"It's been bothering me a little bit, but I'm doing everything I can to play and just working on it," Abreu said through interpreter and White Sox director of public relations Lou Hernandez. "It isn't an injury, it's just something that's bothering me."
Abreu was the designated hitter for the twin bill, a move to limit his mobility.
"Just DH-ing him and trying to give him little breaks when you can," Ventura said on Saturday morning. "Like last night, you take him out late and give him a little breather and even today."
"You get to a point where you get into a game and point in the season where you're playing so many games. It's his first time through it, so I think he's reacting to it for the first time. Just talking to him, he understands it. He still wants to play. He's still competitive and wants to be out there and play against the best players."
The 27-year-old is 7-for-9 after three of four in the weekend series -- including two games started by a pair of Cy Young Award winners, Justin Verlander and Max Scherzer.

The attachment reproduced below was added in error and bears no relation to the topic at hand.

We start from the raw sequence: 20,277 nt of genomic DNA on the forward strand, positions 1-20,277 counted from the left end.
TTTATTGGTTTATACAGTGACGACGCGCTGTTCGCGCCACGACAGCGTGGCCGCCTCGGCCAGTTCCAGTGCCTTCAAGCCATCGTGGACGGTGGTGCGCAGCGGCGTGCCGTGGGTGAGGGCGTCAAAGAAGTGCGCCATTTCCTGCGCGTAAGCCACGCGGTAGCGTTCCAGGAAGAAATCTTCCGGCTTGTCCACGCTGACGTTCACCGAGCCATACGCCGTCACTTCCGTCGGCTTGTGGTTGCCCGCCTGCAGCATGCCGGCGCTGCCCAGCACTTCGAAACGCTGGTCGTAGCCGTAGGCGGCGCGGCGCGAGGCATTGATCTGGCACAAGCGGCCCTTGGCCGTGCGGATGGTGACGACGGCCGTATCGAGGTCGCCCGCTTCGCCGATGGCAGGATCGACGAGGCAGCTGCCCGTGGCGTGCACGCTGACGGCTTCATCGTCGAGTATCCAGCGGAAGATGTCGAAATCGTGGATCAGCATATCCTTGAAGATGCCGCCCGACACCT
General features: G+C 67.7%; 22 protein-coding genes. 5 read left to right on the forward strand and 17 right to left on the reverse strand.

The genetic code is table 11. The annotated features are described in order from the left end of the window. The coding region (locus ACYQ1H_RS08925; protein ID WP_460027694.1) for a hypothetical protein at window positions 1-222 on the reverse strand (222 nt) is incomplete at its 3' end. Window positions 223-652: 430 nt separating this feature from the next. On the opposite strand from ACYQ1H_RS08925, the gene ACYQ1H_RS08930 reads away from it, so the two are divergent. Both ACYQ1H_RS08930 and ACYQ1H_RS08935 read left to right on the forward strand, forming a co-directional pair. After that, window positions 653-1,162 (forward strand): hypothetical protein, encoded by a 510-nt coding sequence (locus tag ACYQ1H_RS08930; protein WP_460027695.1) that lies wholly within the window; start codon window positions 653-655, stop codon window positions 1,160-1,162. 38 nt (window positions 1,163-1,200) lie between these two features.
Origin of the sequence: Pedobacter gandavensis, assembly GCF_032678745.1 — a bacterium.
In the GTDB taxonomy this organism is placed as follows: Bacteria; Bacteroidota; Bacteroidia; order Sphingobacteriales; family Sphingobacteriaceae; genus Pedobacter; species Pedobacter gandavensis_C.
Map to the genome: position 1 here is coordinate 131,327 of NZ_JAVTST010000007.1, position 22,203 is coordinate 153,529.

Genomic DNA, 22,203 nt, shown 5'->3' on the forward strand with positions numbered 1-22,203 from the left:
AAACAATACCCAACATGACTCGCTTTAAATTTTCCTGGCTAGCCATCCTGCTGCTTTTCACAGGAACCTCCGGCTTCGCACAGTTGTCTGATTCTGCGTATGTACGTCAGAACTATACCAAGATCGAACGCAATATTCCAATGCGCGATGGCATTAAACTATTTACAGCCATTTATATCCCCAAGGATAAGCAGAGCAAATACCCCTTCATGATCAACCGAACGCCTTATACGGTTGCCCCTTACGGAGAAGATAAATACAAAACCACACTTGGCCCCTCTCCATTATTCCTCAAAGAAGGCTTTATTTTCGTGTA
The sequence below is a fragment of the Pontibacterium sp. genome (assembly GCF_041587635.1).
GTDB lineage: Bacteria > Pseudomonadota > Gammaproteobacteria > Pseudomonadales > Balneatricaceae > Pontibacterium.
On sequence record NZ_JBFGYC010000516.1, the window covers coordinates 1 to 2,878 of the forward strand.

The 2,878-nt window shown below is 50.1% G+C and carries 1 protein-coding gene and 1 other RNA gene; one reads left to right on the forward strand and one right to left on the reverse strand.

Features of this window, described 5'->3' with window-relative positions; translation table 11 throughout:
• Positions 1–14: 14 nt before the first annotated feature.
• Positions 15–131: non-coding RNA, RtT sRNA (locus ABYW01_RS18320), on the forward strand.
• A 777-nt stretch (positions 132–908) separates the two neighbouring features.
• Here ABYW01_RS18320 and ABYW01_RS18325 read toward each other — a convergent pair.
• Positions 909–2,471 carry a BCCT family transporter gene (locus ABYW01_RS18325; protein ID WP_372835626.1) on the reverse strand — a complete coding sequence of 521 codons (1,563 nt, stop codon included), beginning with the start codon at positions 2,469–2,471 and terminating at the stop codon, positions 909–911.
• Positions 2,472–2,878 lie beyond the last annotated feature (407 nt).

Ventura noted that the physical toll of the season is particularly burdensome, since Abreu consistently gets on base. He was still seen limping, however, on the basepath during Saturday's finale.
"You get a little more tired because you're always running -- and he hits a lot of doubles, so he's stretching it out," Ventura said. "That's what happens to good players. I told him: 'If you hit more home runs, you don't have to run as hard.' The good news is that he doesn't steal a lot of bases, so at least he's got that going for him."
Abreu has played in 121 games this season -- more than any season of his five-year career in Cuba.
"I had a lot of people telling me and alerting how this was going to be," Abreu said on Tuesday.
When asked if he'd scaled back his workouts, Abreu said: "Not at all. I'm actually doing a little bit more work now so I can finish strong. I feel like it's helped me do a little bit more. I'm trying to do more, and I'm feeling good about it."
A candidate for the American League Rookie of the Year and MVP awards, Abreu was asked what it would mean to win a batting title. The slugger's average stands at .321.
"You look at it, there really aren't enough games," Abreu said. "And honestly the numbers and a batting title, that really doesn't matter to me. What matters to me is doing what I can to help the team win."